Scientists grow hybrid rat organs to cure diabetes in mice
A laboratory mouse looks over the gloved hand of a technician on Jan. 24, 2006. (AP / Robert F. Bukaty)
Seeking innovative solutions for the pressing shortage of human transplant organs, scientists have grown mouse pancreases in rats and used them to cure diabetes in mice, they said Wednesday.
Although an early step, the feat could bring closer the day when life-saving human organs may be grown in pigs or sheep, the researchers and observers said.
Mice who received transplanted pancreatic tissue in the trial needed only five days of treatment with immunosuppressive drugs to stop their bodies rejecting the foreign matter, the study authors said.
"We found that the diabetic mice were able to normalise their blood glucose levels for over a year after transplantation," said study co-author Hiromitsu Nakauchi of Stanford University.
Growing human organs in large animals is considered a potential solution for the shortage of transplant hearts, kidneys, livers, lungs and other organs.
In the United States alone, more than 76,000 people are waiting for a transplant, said the authors of the study, published in Nature.
Petri-dish attempts to grow transplantable organs -- which comprise billions of often highly-specialised cells -- have been frustrating.
"Although scientists have begun to master the art of making assemblies of cells that resemble organ precursors in a petri dish, the microscopic size and rudimentary organisation of these organoids is a far cry from that of an adult organ," Harvard University biologist Qiao Zhou, who did not take part in the study, said in a comment published by Nature.
The next logical step is to determine whether organs can be grown in different species.
The same team, in 2010, managed to grow a rat pancreas in a mouse.
But the organ grew only to the size of a mouse pancreas, which meant there was not enough tissue for transplant to a rat.
This time, the scientists switched the animals' roles.
- Ethical and legal questions -
They created mouse-rat "chimeras" or hybrids by injecting pluripotent stem cells -- which can become any specialised cell of the body -- into rat embryos.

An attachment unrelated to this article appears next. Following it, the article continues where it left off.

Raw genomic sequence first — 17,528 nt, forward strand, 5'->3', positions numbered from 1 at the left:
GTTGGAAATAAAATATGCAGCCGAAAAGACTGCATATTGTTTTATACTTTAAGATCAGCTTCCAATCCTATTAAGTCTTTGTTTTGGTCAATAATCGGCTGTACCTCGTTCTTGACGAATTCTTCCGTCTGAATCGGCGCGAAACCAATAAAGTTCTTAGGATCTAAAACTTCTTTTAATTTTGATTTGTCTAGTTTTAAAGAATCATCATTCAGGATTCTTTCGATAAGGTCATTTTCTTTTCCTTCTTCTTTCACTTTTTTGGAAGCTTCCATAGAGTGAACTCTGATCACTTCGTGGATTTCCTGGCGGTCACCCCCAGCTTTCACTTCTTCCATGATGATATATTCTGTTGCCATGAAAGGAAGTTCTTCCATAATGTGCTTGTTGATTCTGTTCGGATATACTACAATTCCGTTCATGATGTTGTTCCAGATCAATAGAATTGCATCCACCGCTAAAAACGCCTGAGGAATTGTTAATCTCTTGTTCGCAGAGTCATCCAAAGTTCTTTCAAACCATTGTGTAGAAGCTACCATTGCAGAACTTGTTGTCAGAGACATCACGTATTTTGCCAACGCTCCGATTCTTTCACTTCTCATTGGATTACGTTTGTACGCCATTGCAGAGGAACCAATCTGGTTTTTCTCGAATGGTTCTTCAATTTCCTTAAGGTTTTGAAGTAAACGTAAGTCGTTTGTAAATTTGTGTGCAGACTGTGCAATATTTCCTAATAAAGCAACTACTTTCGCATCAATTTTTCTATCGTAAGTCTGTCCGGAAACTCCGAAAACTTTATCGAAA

Almost every organ and tissue of the resulting adults was a mixture of rat and mouse cells, apart from the pancreas which was mainly mouse.
To create this exception, the team had engineered the embryos to lack a gene key in pancreas development.
This meant that the hybrid creatures had to rely on the injected mouse cells to develop the organ.
Once the animals were fully grown, the scientists extracted clusters of insulin-producing Beta cells from their pancreases.
They transplanted these into diabetic mice that genetically matched the stem cells which had been used to create the organs in the first place.
The mice did not need life-long immunosuppression treatment as do many human transplant recipients, the researchers said.
The new cells boosted function of the diabetic mouse pancreases, secreting insulin and returning blood sugar levels to within the normal range, the team said.
Encouragingly, a small number of rat cells in the transplant material spontaneously disappeared from the recipient mice over time, the study showed.
It remains to be seen whether the technique could be used in species that are more distantly related than rats and mice, said Zhou.
"Before human organs can be grown in animals, many technical challenges will need to be overcome, and ethical and legal questions addressed," he wrote.
"But given the pressing clinical need for organs for transplantation, and the lack of good options available, this line of research must continue."
Robin Lovell-Badge of the Francis Crick Institute, a medical research centre in London, said the work was potentially important but "a very long way from practical applications for humans."